Charted: The Global Decline of Fertility Rates
Over the last 50 years, fertility rates have dropped drastically around the world. In 1952, the average global family had five children—now, they have less than three.
This graphic by Pablo Alvarez uses tracked fertility rates from Our World in Data to show how rates have evolved (and largely fallen) over the past decades.
What’s The Difference Between Fertility Rates and Birth Rates?
Though both measures relate to population growth, a country’s birth rate and fertility rate are noticeably different:
- Birth Rate: The total number of births in a year per 1,000 individuals.
- Fertility Rate: The total number of births in a year per 1,000 women of reproductive age in a population.
As such, the fertility rate is a more specific measure, which as Britannica highlights, “allows for more efficient and beneficial planning and resource allocation.” Not including immigration, a given area needs an overall total fertility rate of 2.1 to keep a stable population.
Global Fertility Rates since 1952
For the last half-century, fertility rates have steadily decreased worldwide. Here’s a look at the average number of children per woman since 1952:
|Year||Average # of children per family||% change (y-o-y)|
Why are women having fewer children? There are a number of theories and empirical research studies to help explain this decrease, but according to Dr. Max Roser, the founder of Our World in Data, most of the literature boils down to three main factors:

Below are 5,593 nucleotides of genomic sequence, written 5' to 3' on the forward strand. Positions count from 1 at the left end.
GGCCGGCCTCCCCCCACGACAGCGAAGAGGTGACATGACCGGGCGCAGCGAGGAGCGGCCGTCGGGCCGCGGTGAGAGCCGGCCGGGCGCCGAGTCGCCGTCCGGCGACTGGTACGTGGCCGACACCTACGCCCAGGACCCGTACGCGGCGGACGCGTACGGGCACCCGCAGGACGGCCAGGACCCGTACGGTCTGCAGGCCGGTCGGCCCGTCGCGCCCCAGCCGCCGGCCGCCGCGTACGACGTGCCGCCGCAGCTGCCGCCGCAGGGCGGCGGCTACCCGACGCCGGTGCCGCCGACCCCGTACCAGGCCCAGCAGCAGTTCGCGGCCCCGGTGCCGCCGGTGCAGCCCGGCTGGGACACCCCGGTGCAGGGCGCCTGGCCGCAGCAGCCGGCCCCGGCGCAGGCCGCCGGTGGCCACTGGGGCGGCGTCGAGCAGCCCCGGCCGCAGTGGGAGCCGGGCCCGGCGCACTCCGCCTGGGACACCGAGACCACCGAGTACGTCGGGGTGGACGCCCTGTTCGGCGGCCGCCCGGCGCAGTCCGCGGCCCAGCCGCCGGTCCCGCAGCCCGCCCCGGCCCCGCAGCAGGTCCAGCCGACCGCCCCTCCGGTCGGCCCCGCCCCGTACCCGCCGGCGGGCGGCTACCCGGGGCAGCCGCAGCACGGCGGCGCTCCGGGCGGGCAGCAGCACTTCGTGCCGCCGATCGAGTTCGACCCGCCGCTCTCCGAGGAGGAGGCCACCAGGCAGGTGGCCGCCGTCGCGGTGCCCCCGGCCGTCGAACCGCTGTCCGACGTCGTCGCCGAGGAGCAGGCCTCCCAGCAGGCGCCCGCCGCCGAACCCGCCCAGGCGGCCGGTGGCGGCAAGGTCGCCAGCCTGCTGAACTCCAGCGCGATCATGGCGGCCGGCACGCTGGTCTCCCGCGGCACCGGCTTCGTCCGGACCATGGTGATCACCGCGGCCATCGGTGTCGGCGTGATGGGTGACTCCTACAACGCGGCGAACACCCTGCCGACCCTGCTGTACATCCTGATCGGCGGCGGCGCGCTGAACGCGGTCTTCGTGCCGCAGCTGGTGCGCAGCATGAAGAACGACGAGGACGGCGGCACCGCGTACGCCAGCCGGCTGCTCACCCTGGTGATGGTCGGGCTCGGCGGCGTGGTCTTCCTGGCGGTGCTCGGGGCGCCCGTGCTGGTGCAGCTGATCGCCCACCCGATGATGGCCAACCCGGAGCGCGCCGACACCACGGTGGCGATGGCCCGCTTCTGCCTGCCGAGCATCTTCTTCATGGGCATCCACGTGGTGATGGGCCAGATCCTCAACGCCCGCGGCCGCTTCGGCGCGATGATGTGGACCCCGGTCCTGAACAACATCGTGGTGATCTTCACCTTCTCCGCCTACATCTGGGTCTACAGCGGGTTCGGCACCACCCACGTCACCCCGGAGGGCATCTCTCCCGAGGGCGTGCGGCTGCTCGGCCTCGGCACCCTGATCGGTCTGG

- Women’s empowerment, particularly in education and the workforce
- Lower child mortality
- Increased cost to raising children
Research has found that higher education in women is correlated with lower fertility. For instance, in Iran in the 1950s, women had an average of three years of schooling and raised seven children on average.
But by 2010, when Iranian women had nine years of schooling on average, the average fertility rate in the country had dropped to 1.8.
This theory is further supported when you look at countries where women’s education is still relatively lagging. For instance, in 2010, women in Niger had 1.3 years of education on average, and an average of more than seven children—more than double the global average at that time.
The Societal Impact
Lower fertility rates, coupled with increased life expectancies around the world, are creating an aging population. Since 1950, the global median age has grown from 25 years to 33 years.
An older population comes with a number of economic risks, including rising healthcare costs and a smaller global workforce.
According to a report by the World Bank, the world’s working-age population peaked back in 2012. Since then, it’s been on the decline.
A smaller working population puts more pressure on those who are working to support those who are collecting pensions. This could ultimately lead to an economic slowdown if countries don’t prepare and alter their pension systems accordingly, to account for our aging population.
This article was published as a part of Visual Capitalist's Creator Program, which features data-driven visuals from some of our favorite Creators around the world.
Charted: Retirement Age by Country
We chart current and effective retirement ages for 45 countries, revealing some stark regional differences.
Charted: Retirement Age by Country
The retirement landscape can look completely different depending on what country you’re in. And charting the retirement age by country reveals a lot of differences in the the makeup of a labor force, both for economic and cultural reasons.